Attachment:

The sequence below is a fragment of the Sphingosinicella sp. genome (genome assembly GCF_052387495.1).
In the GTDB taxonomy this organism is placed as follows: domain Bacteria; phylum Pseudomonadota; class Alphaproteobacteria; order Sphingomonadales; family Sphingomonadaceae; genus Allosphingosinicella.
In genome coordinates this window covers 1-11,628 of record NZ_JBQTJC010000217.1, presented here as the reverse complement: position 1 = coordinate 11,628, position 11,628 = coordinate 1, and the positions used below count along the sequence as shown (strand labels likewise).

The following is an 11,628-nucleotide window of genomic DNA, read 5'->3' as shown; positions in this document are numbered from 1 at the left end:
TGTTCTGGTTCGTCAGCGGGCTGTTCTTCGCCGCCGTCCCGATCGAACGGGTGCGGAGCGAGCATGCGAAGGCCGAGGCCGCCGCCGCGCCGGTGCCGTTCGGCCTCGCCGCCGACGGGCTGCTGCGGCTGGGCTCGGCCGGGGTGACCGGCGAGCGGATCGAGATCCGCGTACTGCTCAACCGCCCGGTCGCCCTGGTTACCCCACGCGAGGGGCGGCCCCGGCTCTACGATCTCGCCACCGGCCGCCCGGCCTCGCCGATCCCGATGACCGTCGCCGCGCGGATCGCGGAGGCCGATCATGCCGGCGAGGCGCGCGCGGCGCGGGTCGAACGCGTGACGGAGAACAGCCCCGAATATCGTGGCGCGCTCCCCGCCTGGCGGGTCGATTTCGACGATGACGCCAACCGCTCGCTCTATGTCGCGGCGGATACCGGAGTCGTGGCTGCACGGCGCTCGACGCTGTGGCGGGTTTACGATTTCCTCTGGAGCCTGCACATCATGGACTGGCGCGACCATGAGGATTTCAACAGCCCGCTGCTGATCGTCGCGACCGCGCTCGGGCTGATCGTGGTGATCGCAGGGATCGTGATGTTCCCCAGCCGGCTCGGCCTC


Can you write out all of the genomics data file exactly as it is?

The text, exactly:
The sequence below is a fragment of the Sphingosinicella sp. genome (genome assembly GCF_052387495.1).
In the GTDB taxonomy this organism is placed as follows: domain Bacteria; phylum Pseudomonadota; class Alphaproteobacteria; order Sphingomonadales; family Sphingomonadaceae; genus Allosphingosinicella.
In genome coordinates this window covers 1-11,628 of record NZ_JBQTJC010000217.1, presented here as the reverse complement: position 1 = coordinate 11,628, position 11,628 = coordinate 1, and the positions used below count along the sequence as shown (strand labels likewise).

The following is an 11,628-nucleotide window of genomic DNA, read 5'->3' as shown; positions in this document are numbered from 1 at the left end:
TGTTCTGGTTCGTCAGCGGGCTGTTCTTCGCCGCCGTCCCGATCGAACGGGTGCGGAGCGAGCATGCGAAGGCCGAGGCCGCCGCCGCGCCGGTGCCGTTCGGCCTCGCCGCCGACGGGCTGCTGCGGCTGGGCTCGGCCGGGGTGACCGGCGAGCGGATCGAGATCCGCGTACTGCTCAACCGCCCGGTCGCCCTGGTTACCCCACGCGAGGGGCGGCCCCGGCTCTACGATCTCGCCACCGGCCGCCCGGCCTCGCCGATCCCGATGACCGTCGCCGCGCGGATCGCGGAGGCCGATCATGCCGGCGAGGCGCGCGCGGCGCGGGTCGAACGCGTGACGGAGAACAGCCCCGAATATCGTGGCGCGCTCCCCGCCTGGCGGGTCGATTTCGACGATGACGCCAACCGCTCGCTCTATGTCGCGGCGGATACCGGAGTCGTGGCTGCACGGCGCTCGACGCTGTGGCGGGTTTACGATTTCCTCTGGAGCCTGCACATCATGGACTGGCGCGACCATGAGGATTTCAACAGCCCGCTGCTGATCGTCGCGACCGCGCTCGGGCTGATCGTGGTGATCGCAGGGATCGTGATGTTCCCCAGCCGGCTCGGCCTC